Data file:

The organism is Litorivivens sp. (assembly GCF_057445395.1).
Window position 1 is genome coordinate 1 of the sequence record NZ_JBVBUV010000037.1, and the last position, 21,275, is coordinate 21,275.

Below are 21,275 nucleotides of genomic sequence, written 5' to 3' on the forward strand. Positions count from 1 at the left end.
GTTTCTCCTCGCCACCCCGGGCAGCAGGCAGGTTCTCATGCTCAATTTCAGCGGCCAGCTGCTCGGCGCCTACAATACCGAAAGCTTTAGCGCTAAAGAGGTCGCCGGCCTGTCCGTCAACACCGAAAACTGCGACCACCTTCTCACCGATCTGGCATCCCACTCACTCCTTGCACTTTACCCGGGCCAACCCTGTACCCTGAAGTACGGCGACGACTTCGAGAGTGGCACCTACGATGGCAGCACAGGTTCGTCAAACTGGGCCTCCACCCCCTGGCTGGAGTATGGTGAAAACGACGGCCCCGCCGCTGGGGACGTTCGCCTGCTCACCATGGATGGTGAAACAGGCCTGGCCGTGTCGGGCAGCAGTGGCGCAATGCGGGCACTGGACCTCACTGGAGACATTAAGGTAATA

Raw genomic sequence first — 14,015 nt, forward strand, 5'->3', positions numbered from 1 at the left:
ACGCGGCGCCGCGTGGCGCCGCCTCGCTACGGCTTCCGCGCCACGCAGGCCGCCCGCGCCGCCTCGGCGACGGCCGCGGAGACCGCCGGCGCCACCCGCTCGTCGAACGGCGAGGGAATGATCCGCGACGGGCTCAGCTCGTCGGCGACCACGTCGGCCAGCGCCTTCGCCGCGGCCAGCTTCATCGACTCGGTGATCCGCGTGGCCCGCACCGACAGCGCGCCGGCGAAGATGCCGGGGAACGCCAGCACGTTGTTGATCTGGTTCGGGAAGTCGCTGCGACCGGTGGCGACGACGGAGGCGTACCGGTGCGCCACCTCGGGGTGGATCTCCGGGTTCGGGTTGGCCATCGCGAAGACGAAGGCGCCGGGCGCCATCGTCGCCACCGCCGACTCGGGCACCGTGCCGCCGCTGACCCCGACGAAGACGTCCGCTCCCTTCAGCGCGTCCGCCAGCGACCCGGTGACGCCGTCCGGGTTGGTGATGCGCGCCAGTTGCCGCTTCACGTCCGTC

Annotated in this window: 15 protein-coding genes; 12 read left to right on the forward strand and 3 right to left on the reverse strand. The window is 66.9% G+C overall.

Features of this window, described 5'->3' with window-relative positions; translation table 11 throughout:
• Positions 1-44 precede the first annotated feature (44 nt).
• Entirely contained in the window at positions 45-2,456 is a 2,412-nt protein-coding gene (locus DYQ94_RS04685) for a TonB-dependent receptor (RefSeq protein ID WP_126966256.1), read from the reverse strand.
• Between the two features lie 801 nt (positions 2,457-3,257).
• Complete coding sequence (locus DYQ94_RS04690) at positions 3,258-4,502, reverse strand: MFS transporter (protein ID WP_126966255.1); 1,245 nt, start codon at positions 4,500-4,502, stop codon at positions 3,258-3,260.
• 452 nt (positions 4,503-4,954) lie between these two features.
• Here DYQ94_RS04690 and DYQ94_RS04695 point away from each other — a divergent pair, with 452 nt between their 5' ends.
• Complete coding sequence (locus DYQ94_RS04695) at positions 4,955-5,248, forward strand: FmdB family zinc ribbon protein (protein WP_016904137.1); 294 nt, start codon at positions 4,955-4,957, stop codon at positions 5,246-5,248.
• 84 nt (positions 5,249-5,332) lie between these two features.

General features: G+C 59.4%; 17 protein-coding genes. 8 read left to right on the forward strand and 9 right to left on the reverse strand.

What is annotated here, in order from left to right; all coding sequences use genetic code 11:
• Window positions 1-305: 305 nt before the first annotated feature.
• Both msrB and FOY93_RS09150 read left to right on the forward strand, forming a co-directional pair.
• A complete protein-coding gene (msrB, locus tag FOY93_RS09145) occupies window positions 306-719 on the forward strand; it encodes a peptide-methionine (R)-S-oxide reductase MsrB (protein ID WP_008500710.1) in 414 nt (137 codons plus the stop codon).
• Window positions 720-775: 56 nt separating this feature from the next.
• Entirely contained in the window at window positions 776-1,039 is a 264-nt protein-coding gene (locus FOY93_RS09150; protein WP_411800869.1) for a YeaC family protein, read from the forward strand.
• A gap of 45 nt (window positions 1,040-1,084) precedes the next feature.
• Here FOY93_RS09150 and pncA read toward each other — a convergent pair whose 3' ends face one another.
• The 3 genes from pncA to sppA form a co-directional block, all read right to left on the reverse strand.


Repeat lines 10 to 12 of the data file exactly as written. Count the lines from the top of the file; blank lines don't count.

• Entirely contained in the window at positions 45-2,456 is a 2,412-nt protein-coding gene (locus DYQ94_RS04685) for a TonB-dependent receptor (RefSeq protein ID WP_126966256.1), read from the reverse strand.
• Between the two features lie 801 nt (positions 2,457-3,257).
• Complete coding sequence (locus DYQ94_RS04690) at positions 3,258-4,502, reverse strand: MFS transporter (protein ID WP_126966255.1); 1,245 nt, start codon at positions 4,500-4,502, stop codon at positions 3,258-3,260.